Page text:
TORRES – Silver Tongue
Mackenzie Scott returns as TORRES with an album that is uncompromisingly her own
Mackenzie Scott’s fourth record as TORRES has been marred by label woes, an unfortunate reminder of the unfair expectations still placed on women who make idiosyncratic skewed pop music. After being dropped from her three album deal with the prestigious 4AD for “not being commercially successful enough”, Scott cuttingly tweeted: “I wish them all the best. Also, fuck the music industry. Xo, Mackenzie”.
It’s depressingly ironic. Three Futures, which 4AD put out, was her most uncompromisingly experimental (and best) record to date. It should have been no surprise, to label executives and fans alike, that it didn’t blow up into something massive – it's a difficult and specific work that, while containing some of Scott’s most immediate hooks, offered no easy way in. The final track was a long-form ambient piece about bodily autonomy.
Now arrives Silver Tongue, picked up by Merge, another label of some renown, and assumedly without the baggage surrounding Scott’s last deal. She began writing it before that pivotal moment, so it isn’t exactly filled with anti-music industry vitriol, even if Scott, alluding to the record’s title, can use her words potently and witheringly. But it was formed out of a period of self-doubt where Scott almost quit completely.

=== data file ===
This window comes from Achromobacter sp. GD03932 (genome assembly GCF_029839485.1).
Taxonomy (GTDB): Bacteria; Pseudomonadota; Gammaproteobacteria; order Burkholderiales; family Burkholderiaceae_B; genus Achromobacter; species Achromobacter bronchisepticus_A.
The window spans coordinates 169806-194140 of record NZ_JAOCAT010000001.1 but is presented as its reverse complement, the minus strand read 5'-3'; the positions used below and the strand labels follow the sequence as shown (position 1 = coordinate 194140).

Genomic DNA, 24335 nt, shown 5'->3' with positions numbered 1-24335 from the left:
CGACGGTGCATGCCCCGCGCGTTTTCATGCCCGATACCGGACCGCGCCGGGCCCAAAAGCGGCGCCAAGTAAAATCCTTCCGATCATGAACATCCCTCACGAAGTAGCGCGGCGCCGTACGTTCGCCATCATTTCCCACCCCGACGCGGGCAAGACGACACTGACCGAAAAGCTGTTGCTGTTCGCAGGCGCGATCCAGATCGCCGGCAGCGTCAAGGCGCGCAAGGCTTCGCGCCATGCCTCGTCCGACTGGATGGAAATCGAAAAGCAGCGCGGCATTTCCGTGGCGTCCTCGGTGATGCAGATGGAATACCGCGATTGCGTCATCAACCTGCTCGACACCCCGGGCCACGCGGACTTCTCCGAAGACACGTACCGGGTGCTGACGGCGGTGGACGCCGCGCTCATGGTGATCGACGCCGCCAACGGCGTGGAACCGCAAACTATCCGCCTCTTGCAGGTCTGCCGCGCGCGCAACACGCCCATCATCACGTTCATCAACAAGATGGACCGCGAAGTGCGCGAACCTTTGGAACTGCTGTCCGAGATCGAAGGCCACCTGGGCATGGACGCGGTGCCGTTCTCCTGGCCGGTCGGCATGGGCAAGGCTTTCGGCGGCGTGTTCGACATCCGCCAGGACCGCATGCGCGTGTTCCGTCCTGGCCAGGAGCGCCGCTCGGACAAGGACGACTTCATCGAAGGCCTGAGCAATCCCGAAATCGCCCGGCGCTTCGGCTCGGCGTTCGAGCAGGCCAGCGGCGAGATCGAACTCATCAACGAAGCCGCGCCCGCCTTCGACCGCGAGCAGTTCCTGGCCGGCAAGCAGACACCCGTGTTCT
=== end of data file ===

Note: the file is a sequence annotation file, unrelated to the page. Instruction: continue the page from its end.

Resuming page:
Where Three Futures felt cohesive, Silver Tongue is a little more willing to run the gamut. Entirely self-produced by Scott, she dips in and out of styles previously explored, with call-backs and recurring motifs from as far back as her debut. It begins with Good Scare, one of the most forlorn songs about first love you’ll find – a truly melancholic banger. TORRES has never been a project given over fully to indie rock and singer-songwriter fare. Last Forest’s twitchy drum machine and foamy synths are testament to that.
Scott is adept at articulating the struggles in complicated romantic relationships. On Three Futures' Skim, she sang of jealousy and insecurity: 'Consider the source of your energy / Do you just hate him more than you love me?' On Silver Tongue’s companion piece, Two of Everything, she talks again about being entangled in a tricky dynamic. She seems to come from a place of acceptance, if not understanding, but can still deliver scathing lines, offset by the beauty of her voice: 'To the one sharing my lover’s bed, it’s not my mission to be cruel / But she don’t light up the room when she’s talking about you'.
Silver Tongue may prove to be a bridge, between a time of turbulence and a period of renewed creative independence. However, even in that, this record is proof that she can remain uncompromisingly herself.
Listen to: Good Scare, Last Forest, Good Grief